You: Hey Dave, do you mind if we have a little heart to heart in private? (Do not have this conversation with his girlfriend within earshot).

You: “You may have noticed that Janet has said some pretty mean things and it’s very upsetting to a lot of us (if he asks for examples, give him two). It’s gotten to the point where people are not wanting to have Janet around, but nobody wants to hurt your feelings, but I have to tell you, Dave, I am to the point that I can’t be around Janet anymore, because she’s abusive and it’s getting in the way of our friendship. I hope there is something you can say to her (Janet) to let her know her comments (give another example if you need to) are hurtful, and I feel like I need to step away from this situation. I had hoped it wouldn’t come to this, but I’m just not willing to put up with it anymore.”

You are basically telling Dave what you are going to do, and why. He may be defensive and deny that Janet has done these things, that’s why you need to have a few specific examples to illustrate your point, but don’t give a million examples, and be very specific. People tend to throw generalities back at you when they are angry. They will play the “what about you” game if you are too general with your examples. Instead of saying “Janet is rude.” give an example like, “It really hurt my feelings when Janet said I look like a fat pig at the wedding reception last week.”

Your friend is likely to side with his girlfriend. I have been on the receiving end of that situation, and it’s awful, so you need to be prepared for that possibility, and then be willing to walk away.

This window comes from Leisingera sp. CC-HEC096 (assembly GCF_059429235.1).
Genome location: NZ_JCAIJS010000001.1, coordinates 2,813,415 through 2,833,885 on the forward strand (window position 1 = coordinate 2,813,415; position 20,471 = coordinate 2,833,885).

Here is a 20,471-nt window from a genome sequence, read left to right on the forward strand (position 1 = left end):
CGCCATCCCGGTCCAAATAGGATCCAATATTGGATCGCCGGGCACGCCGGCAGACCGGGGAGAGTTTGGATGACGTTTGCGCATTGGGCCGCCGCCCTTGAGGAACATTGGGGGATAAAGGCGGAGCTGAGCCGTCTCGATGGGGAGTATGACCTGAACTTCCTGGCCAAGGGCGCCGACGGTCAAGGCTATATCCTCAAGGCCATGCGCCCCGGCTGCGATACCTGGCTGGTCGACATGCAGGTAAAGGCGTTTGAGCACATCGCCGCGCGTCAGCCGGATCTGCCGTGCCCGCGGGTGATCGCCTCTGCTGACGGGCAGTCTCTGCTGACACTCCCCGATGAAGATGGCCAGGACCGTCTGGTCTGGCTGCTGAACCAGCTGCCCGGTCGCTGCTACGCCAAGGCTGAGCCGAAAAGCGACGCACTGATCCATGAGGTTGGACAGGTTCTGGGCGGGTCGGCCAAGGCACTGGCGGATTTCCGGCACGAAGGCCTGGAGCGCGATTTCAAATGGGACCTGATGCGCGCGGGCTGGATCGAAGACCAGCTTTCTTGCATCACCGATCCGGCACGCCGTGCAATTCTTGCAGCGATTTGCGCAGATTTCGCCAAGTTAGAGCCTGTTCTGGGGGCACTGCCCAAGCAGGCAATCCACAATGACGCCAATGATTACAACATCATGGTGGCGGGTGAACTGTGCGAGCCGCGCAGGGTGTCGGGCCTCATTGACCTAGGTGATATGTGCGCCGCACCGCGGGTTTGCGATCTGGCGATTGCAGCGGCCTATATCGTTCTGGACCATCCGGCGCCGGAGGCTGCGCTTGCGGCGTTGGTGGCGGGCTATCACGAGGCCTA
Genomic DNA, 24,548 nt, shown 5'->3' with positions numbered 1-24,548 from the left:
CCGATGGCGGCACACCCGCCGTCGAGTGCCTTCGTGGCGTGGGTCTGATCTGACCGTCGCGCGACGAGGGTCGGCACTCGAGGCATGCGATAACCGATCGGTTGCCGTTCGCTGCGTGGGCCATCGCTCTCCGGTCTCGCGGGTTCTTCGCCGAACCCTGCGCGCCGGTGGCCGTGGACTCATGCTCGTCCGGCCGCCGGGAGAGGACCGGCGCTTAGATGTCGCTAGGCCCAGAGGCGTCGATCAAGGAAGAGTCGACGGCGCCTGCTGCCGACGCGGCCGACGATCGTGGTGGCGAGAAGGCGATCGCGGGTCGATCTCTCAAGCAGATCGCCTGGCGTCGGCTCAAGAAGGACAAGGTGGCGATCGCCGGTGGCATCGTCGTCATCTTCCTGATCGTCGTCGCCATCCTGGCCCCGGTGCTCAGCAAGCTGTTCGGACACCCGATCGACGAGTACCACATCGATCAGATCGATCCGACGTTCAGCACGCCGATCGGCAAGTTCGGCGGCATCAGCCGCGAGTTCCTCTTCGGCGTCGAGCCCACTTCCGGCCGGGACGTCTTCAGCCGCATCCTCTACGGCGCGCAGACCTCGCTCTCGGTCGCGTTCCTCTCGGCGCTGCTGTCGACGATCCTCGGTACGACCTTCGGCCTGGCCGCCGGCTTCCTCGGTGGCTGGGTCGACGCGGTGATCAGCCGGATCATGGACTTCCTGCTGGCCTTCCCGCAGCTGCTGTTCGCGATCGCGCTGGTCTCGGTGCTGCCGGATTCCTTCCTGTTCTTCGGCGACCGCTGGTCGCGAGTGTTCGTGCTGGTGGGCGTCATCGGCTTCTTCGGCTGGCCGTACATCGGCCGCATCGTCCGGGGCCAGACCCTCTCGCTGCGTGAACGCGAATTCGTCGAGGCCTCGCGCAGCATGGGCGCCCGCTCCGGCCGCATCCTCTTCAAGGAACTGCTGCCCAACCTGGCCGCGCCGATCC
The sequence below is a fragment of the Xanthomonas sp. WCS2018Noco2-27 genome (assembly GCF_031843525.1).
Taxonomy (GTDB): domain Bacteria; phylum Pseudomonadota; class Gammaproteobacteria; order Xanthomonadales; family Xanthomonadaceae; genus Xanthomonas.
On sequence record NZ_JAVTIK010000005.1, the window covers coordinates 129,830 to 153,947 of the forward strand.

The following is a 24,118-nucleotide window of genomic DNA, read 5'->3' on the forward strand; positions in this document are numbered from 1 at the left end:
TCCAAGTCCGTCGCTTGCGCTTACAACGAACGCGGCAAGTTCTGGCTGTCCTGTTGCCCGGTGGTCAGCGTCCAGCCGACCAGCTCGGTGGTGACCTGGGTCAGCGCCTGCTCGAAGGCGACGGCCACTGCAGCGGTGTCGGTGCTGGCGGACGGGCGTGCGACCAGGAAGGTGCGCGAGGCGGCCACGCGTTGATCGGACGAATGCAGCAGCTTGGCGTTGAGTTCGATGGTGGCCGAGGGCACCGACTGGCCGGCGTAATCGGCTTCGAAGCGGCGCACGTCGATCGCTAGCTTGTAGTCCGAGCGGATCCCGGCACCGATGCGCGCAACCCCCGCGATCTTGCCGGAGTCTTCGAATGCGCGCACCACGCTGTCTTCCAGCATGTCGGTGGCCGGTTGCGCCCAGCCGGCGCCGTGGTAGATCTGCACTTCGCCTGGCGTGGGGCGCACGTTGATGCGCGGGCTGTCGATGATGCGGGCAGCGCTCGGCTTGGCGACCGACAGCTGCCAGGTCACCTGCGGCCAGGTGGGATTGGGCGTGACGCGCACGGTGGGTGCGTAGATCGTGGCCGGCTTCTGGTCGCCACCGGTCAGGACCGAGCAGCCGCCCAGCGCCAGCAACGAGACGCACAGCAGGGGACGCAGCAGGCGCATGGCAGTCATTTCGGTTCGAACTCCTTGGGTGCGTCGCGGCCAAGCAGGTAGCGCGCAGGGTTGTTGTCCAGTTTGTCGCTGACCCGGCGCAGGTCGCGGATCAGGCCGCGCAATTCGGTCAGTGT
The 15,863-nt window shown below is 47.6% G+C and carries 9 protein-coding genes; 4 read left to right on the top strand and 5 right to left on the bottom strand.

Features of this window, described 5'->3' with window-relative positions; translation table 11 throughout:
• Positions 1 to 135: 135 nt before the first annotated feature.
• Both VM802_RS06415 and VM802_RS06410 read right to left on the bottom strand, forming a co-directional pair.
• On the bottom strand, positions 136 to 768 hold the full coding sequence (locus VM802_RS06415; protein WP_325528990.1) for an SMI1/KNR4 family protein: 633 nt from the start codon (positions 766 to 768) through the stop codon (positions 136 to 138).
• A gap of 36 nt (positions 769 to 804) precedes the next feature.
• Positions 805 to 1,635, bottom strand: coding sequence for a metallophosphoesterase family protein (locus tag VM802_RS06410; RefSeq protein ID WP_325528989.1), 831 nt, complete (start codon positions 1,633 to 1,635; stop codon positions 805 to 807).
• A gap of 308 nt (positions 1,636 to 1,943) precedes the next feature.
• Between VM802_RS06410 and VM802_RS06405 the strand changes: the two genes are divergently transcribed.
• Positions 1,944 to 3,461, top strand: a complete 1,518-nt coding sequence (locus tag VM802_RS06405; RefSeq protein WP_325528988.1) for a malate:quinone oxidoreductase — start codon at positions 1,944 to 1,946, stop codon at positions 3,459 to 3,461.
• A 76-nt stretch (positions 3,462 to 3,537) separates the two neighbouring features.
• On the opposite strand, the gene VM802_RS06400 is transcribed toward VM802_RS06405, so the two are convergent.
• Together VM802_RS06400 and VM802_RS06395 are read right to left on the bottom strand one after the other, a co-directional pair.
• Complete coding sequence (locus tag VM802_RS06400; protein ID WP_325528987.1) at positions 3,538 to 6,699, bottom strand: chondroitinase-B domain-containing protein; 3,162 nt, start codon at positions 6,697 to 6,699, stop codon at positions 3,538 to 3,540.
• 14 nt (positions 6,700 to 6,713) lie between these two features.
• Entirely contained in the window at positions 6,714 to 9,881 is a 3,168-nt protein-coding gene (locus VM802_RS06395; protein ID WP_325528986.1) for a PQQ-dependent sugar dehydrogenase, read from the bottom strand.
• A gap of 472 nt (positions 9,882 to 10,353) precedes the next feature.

If he later breaks up with this woman, and apologizes to you, you can rethink your position then. You don’t have to write him off completely, just step back from the situation for the time being.

Good luck, and I hope it all works out down the line.

Blackwater_Park's avatar

I guess I’m pretty direct with friends (which is probably why I don’t have that many). I would politely chat with my friend and in so many words tell him that his new girlfriend is an insufferable bitch who is not welcome in my home or events until she either gets counseling for her issues or you find someone more deserving to be in a relationship with. There is a good probability that she is gaslighting your friend behind the scenes so while I can’t pretend to know the details I would be careful on how I handle that. Alienating your friend from his peers is probably what she wants so I would not give an inch of my friend to someone like that if I could help it. Somehow, you and the people that know your friend best will know the best approach to keep your friend shielded from a toxic relationship.

DrShelby's avatar

@Kardamom (I love your user name!). Thank you so much for this plan, this example script is exactly what I was trying to sort out myself so this helps tremendously. Just seeing that others would come to the same conclusion as me is helpful as well. I have a history of assuming that I have done something to make others treat me badly, so this is why I turned to a public forum to ask about it. Thank you, I know now that I absolutely need to discuss this with him. It will probably be hurtful to him, but it will be less hurtful than if all of his friends randomly ghosted him for no reason.

My friend has confronted his gf about her abusive behavior and he admits she is “rough around the edges” but he doesn’t seem to understand how bad it really is. When he confronts her, he says that she shuts down and just says things like “Well I guess I should just die. Can’t do anything right!”